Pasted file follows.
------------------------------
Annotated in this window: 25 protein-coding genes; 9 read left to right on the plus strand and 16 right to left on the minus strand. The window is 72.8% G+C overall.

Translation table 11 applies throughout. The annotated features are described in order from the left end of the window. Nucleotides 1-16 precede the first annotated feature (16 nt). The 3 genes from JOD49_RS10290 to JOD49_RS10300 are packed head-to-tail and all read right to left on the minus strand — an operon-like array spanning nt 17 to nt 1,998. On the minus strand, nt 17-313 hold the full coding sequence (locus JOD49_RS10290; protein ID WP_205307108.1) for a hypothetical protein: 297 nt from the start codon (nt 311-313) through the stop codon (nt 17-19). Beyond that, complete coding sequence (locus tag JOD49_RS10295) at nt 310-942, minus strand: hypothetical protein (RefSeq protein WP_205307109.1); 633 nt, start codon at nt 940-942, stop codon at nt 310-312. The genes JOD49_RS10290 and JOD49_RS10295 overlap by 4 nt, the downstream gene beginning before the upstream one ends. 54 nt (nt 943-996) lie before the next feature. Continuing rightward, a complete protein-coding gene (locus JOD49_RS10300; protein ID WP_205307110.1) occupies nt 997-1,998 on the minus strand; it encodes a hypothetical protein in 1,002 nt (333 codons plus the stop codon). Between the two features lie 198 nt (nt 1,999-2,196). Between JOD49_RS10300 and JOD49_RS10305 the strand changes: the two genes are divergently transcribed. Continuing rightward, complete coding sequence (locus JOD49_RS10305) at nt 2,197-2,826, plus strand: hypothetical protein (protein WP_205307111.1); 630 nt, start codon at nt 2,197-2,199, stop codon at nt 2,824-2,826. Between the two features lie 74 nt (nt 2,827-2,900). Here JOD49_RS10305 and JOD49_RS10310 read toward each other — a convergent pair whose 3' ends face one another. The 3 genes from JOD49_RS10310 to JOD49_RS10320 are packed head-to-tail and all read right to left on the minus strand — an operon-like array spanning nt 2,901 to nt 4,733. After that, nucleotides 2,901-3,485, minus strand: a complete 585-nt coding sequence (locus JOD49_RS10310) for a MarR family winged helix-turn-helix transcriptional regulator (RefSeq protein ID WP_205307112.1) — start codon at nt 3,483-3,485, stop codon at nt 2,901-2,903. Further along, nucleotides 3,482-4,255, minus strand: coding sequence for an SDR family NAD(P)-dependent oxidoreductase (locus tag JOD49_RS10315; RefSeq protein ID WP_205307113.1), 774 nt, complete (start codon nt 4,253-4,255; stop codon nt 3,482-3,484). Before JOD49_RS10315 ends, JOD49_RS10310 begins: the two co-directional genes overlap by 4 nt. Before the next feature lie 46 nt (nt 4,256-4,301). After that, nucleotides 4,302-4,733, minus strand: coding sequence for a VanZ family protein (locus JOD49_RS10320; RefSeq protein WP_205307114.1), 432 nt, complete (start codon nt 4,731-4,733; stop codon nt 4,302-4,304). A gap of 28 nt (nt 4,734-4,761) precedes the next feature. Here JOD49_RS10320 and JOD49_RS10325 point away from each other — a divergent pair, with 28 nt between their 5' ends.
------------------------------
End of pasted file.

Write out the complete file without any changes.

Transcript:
Annotated in this window: 25 protein-coding genes; 9 read left to right on the plus strand and 16 right to left on the minus strand. The window is 72.8% G+C overall.

Translation table 11 applies throughout. The annotated features are described in order from the left end of the window. Nucleotides 1-16 precede the first annotated feature (16 nt). The 3 genes from JOD49_RS10290 to JOD49_RS10300 are packed head-to-tail and all read right to left on the minus strand — an operon-like array spanning nt 17 to nt 1,998. On the minus strand, nt 17-313 hold the full coding sequence (locus JOD49_RS10290; protein ID WP_205307108.1) for a hypothetical protein: 297 nt from the start codon (nt 311-313) through the stop codon (nt 17-19). Beyond that, complete coding sequence (locus tag JOD49_RS10295) at nt 310-942, minus strand: hypothetical protein (RefSeq protein WP_205307109.1); 633 nt, start codon at nt 940-942, stop codon at nt 310-312. The genes JOD49_RS10290 and JOD49_RS10295 overlap by 4 nt, the downstream gene beginning before the upstream one ends. 54 nt (nt 943-996) lie before the next feature. Continuing rightward, a complete protein-coding gene (locus JOD49_RS10300; protein ID WP_205307110.1) occupies nt 997-1,998 on the minus strand; it encodes a hypothetical protein in 1,002 nt (333 codons plus the stop codon). Between the two features lie 198 nt (nt 1,999-2,196). Between JOD49_RS10300 and JOD49_RS10305 the strand changes: the two genes are divergently transcribed. Continuing rightward, complete coding sequence (locus JOD49_RS10305) at nt 2,197-2,826, plus strand: hypothetical protein (protein WP_205307111.1); 630 nt, start codon at nt 2,197-2,199, stop codon at nt 2,824-2,826. Between the two features lie 74 nt (nt 2,827-2,900). Here JOD49_RS10305 and JOD49_RS10310 read toward each other — a convergent pair whose 3' ends face one another. The 3 genes from JOD49_RS10310 to JOD49_RS10320 are packed head-to-tail and all read right to left on the minus strand — an operon-like array spanning nt 2,901 to nt 4,733. After that, nucleotides 2,901-3,485, minus strand: a complete 585-nt coding sequence (locus JOD49_RS10310) for a MarR family winged helix-turn-helix transcriptional regulator (RefSeq protein ID WP_205307112.1) — start codon at nt 3,483-3,485, stop codon at nt 2,901-2,903. Further along, nucleotides 3,482-4,255, minus strand: coding sequence for an SDR family NAD(P)-dependent oxidoreductase (locus tag JOD49_RS10315; RefSeq protein ID WP_205307113.1), 774 nt, complete (start codon nt 4,253-4,255; stop codon nt 3,482-3,484). Before JOD49_RS10315 ends, JOD49_RS10310 begins: the two co-directional genes overlap by 4 nt. Before the next feature lie 46 nt (nt 4,256-4,301). After that, nucleotides 4,302-4,733, minus strand: coding sequence for a VanZ family protein (locus JOD49_RS10320; RefSeq protein WP_205307114.1), 432 nt, complete (start codon nt 4,731-4,733; stop codon nt 4,302-4,304). A gap of 28 nt (nt 4,734-4,761) precedes the next feature. Here JOD49_RS10320 and JOD49_RS10325 point away from each other — a divergent pair, with 28 nt between their 5' ends.